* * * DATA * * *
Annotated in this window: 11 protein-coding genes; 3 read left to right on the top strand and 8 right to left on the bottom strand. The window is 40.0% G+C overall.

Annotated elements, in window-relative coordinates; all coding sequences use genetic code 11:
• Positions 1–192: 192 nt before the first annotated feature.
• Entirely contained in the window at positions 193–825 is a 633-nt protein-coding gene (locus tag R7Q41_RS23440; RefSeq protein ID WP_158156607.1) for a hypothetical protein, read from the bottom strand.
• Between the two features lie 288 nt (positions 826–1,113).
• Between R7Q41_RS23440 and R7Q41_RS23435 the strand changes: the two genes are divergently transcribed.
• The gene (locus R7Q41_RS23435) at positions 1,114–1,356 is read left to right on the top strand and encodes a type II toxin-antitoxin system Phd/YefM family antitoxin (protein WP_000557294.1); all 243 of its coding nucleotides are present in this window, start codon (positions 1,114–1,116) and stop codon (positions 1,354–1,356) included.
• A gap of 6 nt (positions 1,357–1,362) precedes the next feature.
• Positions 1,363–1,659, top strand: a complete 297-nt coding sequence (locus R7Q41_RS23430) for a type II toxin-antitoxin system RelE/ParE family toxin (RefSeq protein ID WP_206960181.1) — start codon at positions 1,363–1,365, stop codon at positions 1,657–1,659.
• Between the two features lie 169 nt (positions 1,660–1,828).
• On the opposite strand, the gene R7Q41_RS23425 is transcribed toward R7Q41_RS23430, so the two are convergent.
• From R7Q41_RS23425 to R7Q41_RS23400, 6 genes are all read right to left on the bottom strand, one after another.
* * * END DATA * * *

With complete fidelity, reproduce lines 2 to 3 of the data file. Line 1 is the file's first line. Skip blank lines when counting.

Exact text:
Annotated elements, in window-relative coordinates; all coding sequences use genetic code 11:
• Positions 1–192: 192 nt before the first annotated feature.